nearly at the end of Phase III’s
    And I am nearly Marie of Roumania

  136. #137 herr doktor bimler
    February 10, 2014

    I read your comment as Benedictine and was wondering how on earth that would cure nausea!
    My own experience was the opposite. Admittedly, that was N =1 1, and will stay that way.

  137. […] These stories, to varying degrees, miss the point, from utterly missing it to missing most of it. Unfortunately, I confess that I wasn’t able to help at least one of them. A reporter happened to leave me a message Tuesday morning, which is my operating room day, and I didn’t have time to read the paper and to get back to her before her deadline. Unfortunately, my real job sometimes gets in the way of my being able to help out a journalist. That paper, by the way, appeared in Science Translational Medicine from Jeanne Drisko and Qi Chen from, yes, Kansas University Medical Center, home to one of the more—shall we say?—dedicated centers of quackademic medicine. This indicates to me that STM’s standards are slipping. But then, STM did publish a rather credulous paper by our old friend Ted Kaptchuk on placebos less than a month ago; so maybe I expect too much. Clearly STM appears to be looking for more papers on “complementary and alternative medicine” (CAM) or “integrative medicine.” Worse, just last week, one of the associate editors of STM, Yevgeniya Nusinovich, hosted a lovefest of a web chat in which Dr. Josephine Briggs, director of the National Center for Complementary and Alternative Medicine (NCCAM), and Dr. Jeanne Drisko, chock full of pro-CAM tropes, distortions, and cherry picking. Among the cherry picked stories, besides the Trial to Assess Chelation Therapy (which Dr. Drisko was a co-author on), was this study on vitamin C and cancer, mentioned near the end of the web chat and the study that I promised to say more about. […]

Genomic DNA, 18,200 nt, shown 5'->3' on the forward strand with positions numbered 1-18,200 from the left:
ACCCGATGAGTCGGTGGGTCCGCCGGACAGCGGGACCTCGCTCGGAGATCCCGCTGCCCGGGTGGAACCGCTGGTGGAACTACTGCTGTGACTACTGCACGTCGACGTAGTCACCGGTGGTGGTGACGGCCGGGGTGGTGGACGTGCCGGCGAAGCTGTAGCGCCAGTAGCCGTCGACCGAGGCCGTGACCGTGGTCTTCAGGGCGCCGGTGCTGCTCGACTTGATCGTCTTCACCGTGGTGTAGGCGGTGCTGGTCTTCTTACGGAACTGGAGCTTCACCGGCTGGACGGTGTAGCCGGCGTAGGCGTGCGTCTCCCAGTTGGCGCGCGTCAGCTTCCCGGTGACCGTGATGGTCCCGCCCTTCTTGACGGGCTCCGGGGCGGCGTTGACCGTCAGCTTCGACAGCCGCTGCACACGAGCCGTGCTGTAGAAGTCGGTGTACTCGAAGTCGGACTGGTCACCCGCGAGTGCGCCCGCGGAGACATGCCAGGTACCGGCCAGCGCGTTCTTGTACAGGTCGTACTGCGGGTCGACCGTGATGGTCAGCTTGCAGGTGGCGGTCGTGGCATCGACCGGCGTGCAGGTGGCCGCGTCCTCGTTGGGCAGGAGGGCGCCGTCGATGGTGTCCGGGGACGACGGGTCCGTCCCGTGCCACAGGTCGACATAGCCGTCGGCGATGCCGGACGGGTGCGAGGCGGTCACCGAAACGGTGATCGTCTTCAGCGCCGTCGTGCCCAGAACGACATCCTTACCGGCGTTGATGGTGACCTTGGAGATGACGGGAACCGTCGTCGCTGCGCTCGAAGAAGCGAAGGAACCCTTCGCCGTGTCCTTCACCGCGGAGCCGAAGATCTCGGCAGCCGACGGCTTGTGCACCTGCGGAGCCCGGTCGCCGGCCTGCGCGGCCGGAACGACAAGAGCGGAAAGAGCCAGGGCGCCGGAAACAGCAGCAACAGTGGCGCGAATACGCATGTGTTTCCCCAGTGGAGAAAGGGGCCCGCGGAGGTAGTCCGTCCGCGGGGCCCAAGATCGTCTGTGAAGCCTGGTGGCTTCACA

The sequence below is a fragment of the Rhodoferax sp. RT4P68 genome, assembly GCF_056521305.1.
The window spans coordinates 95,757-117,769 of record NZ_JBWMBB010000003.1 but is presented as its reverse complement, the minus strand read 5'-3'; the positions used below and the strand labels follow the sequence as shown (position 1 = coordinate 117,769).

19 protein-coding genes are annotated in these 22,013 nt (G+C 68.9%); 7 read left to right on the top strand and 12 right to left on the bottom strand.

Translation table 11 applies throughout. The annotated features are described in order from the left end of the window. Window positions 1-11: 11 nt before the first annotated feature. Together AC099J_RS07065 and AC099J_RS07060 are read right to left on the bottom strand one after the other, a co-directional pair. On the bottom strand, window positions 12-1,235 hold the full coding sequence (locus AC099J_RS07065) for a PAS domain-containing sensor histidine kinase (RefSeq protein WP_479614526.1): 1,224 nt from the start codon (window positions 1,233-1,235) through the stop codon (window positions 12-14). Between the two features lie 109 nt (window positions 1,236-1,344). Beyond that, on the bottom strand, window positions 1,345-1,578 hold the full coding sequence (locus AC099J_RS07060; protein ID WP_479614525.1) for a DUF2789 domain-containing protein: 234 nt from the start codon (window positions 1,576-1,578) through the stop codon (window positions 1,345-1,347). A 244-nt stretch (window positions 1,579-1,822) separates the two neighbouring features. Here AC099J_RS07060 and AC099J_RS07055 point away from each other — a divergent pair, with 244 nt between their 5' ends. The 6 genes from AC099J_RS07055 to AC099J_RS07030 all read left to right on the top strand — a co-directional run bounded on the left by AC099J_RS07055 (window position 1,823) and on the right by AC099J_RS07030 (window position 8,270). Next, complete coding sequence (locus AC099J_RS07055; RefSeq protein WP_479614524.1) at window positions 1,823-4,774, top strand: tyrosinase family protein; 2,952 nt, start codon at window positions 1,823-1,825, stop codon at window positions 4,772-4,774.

138. #139 louveha
    February 10, 2014

    I doubt that Candy will come back, but I wanted to add my two cents : that much faith in the power of the placebo effect and what the patient says work might be dangerous sometimes.
    The asthmatic patients in this study reported no difference between albuterol inhaler and placebo inhaler.
    Their lungs, however, disagreed.
    http://www.nejm.org/doi/full/10.1056/NEJMoa1103319
    http://www.sciencebasedmedicine.org/answering-our-critics-part-2-of-2-whats-the-harm/

  139. #140 Antaeus Feldspar
    February 10, 2014

    Re: TL;DR -

    I think there are some circumstances where this is an appropriate response, but NONE of them involve going to someone else’s blog and addressing that rejoinder to the blog’s author. Seriously.

    TL;DR can be a shorthand for communicating social expectations to people. It can be used to say “Look, here in this venue, we have an expectation that people will have a point and get to it with a certain speed – and you’ve violated that expectation.” However, it hopefully goes without saying that a first-time visitor to a blog trying to tell the blog’s owner what the expectations are there is making a colossal ass of herself!